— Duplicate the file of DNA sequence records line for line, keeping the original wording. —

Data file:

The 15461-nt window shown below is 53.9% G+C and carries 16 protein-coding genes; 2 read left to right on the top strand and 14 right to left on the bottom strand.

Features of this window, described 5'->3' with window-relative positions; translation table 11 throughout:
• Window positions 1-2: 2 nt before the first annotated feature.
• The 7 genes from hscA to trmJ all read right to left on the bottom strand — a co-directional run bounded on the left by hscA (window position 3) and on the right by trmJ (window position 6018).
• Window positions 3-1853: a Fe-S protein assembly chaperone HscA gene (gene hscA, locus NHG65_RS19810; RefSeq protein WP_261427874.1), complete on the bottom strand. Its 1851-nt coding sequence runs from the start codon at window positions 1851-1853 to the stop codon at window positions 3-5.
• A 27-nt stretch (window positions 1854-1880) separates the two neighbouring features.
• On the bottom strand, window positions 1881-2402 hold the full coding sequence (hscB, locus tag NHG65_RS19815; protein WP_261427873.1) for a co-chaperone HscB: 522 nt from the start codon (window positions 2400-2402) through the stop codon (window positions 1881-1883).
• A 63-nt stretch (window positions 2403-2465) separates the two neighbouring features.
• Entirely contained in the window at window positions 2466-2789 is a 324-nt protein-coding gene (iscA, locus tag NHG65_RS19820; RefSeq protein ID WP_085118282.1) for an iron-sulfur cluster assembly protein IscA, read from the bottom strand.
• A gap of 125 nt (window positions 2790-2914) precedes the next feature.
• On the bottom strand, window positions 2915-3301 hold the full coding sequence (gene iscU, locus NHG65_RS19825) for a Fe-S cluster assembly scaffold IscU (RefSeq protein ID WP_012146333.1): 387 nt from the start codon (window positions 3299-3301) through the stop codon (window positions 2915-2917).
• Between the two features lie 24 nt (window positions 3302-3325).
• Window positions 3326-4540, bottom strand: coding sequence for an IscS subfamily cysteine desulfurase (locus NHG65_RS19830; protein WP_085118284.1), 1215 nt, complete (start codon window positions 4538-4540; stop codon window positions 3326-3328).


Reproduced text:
The 15461-nt window shown below is 53.9% G+C and carries 16 protein-coding genes; 2 read left to right on the top strand and 14 right to left on the bottom strand.

Features of this window, described 5'->3' with window-relative positions; translation table 11 throughout:
• Window positions 1-2: 2 nt before the first annotated feature.
• The 7 genes from hscA to trmJ all read right to left on the bottom strand — a co-directional run bounded on the left by hscA (window position 3) and on the right by trmJ (window position 6018).
• Window positions 3-1853: a Fe-S protein assembly chaperone HscA gene (gene hscA, locus NHG65_RS19810; RefSeq protein WP_261427874.1), complete on the bottom strand. Its 1851-nt coding sequence runs from the start codon at window positions 1851-1853 to the stop codon at window positions 3-5.
• A 27-nt stretch (window positions 1854-1880) separates the two neighbouring features.
• On the bottom strand, window positions 1881-2402 hold the full coding sequence (hscB, locus tag NHG65_RS19815; protein WP_261427873.1) for a co-chaperone HscB: 522 nt from the start codon (window positions 2400-2402) through the stop codon (window positions 1881-1883).
• A 63-nt stretch (window positions 2403-2465) separates the two neighbouring features.
• Entirely contained in the window at window positions 2466-2789 is a 324-nt protein-coding gene (iscA, locus tag NHG65_RS19820; RefSeq protein ID WP_085118282.1) for an iron-sulfur cluster assembly protein IscA, read from the bottom strand.
• A gap of 125 nt (window positions 2790-2914) precedes the next feature.
• On the bottom strand, window positions 2915-3301 hold the full coding sequence (gene iscU, locus NHG65_RS19825) for a Fe-S cluster assembly scaffold IscU (RefSeq protein ID WP_012146333.1): 387 nt from the start codon (window positions 3299-3301) through the stop codon (window positions 2915-2917).
• Between the two features lie 24 nt (window positions 3302-3325).
• Window positions 3326-4540, bottom strand: coding sequence for an IscS subfamily cysteine desulfurase (locus NHG65_RS19830; protein WP_085118284.1), 1215 nt, complete (start codon window positions 4538-4540; stop codon window positions 3326-3328).